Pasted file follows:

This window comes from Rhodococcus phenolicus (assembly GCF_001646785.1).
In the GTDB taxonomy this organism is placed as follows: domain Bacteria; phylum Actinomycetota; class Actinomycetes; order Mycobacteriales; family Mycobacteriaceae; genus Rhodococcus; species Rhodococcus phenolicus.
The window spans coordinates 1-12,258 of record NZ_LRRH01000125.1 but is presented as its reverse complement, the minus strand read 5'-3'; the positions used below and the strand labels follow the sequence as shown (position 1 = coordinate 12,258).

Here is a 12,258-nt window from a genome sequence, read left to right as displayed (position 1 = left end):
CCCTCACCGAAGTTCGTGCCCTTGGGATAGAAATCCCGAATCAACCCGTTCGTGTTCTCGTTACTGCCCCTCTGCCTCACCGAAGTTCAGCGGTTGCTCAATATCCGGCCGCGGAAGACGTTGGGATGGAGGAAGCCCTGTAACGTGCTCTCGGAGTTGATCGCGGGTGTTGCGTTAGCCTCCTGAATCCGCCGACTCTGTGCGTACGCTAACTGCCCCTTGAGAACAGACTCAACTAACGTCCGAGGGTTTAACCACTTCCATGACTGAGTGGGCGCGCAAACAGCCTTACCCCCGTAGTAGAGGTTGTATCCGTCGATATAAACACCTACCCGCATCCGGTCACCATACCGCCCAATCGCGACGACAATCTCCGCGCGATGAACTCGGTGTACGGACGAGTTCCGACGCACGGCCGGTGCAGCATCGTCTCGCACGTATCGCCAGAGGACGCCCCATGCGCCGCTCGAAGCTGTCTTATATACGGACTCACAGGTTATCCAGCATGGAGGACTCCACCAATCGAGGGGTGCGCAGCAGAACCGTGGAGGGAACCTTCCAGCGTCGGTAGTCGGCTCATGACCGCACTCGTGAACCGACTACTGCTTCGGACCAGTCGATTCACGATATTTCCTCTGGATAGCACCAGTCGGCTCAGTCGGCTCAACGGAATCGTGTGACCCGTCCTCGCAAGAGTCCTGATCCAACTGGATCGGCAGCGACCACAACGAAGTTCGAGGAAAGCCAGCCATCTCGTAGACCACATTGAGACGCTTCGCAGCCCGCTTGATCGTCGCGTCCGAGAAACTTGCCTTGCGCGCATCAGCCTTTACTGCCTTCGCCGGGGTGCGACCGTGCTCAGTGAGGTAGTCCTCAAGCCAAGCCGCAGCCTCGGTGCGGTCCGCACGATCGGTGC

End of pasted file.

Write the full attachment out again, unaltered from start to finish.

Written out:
This window comes from Rhodococcus phenolicus (assembly GCF_001646785.1).
In the GTDB taxonomy this organism is placed as follows: domain Bacteria; phylum Actinomycetota; class Actinomycetes; order Mycobacteriales; family Mycobacteriaceae; genus Rhodococcus; species Rhodococcus phenolicus.
The window spans coordinates 1-12,258 of record NZ_LRRH01000125.1 but is presented as its reverse complement, the minus strand read 5'-3'; the positions used below and the strand labels follow the sequence as shown (position 1 = coordinate 12,258).

Here is a 12,258-nt window from a genome sequence, read left to right as displayed (position 1 = left end):
CCCTCACCGAAGTTCGTGCCCTTGGGATAGAAATCCCGAATCAACCCGTTCGTGTTCTCGTTACTGCCCCTCTGCCTCACCGAAGTTCAGCGGTTGCTCAATATCCGGCCGCGGAAGACGTTGGGATGGAGGAAGCCCTGTAACGTGCTCTCGGAGTTGATCGCGGGTGTTGCGTTAGCCTCCTGAATCCGCCGACTCTGTGCGTACGCTAACTGCCCCTTGAGAACAGACTCAACTAACGTCCGAGGGTTTAACCACTTCCATGACTGAGTGGGCGCGCAAACAGCCTTACCCCCGTAGTAGAGGTTGTATCCGTCGATATAAACACCTACCCGCATCCGGTCACCATACCGCCCAATCGCGACGACAATCTCCGCGCGATGAACTCGGTGTACGGACGAGTTCCGACGCACGGCCGGTGCAGCATCGTCTCGCACGTATCGCCAGAGGACGCCCCATGCGCCGCTCGAAGCTGTCTTATATACGGACTCACAGGTTATCCAGCATGGAGGACTCCACCAATCGAGGGGTGCGCAGCAGAACCGTGGAGGGAACCTTCCAGCGTCGGTAGTCGGCTCATGACCGCACTCGTGAACCGACTACTGCTTCGGACCAGTCGATTCACGATATTTCCTCTGGATAGCACCAGTCGGCTCAGTCGGCTCAACGGAATCGTGTGACCCGTCCTCGCAAGAGTCCTGATCCAACTGGATCGGCAGCGACCACAACGAAGTTCGAGGAAAGCCAGCCATCTCGTAGACCACATTGAGACGCTTCGCAGCCCGCTTGATCGTCGCGTCCGAGAAACTTGCCTTGCGCGCATCAGCCTTTACTGCCTTCGCCGGGGTGCGACCGTGCTCAGTGAGGTAGTCCTCAAGCCAAGCCGCAGCCTCGGTGCGGTCCGCACGATCGGTGC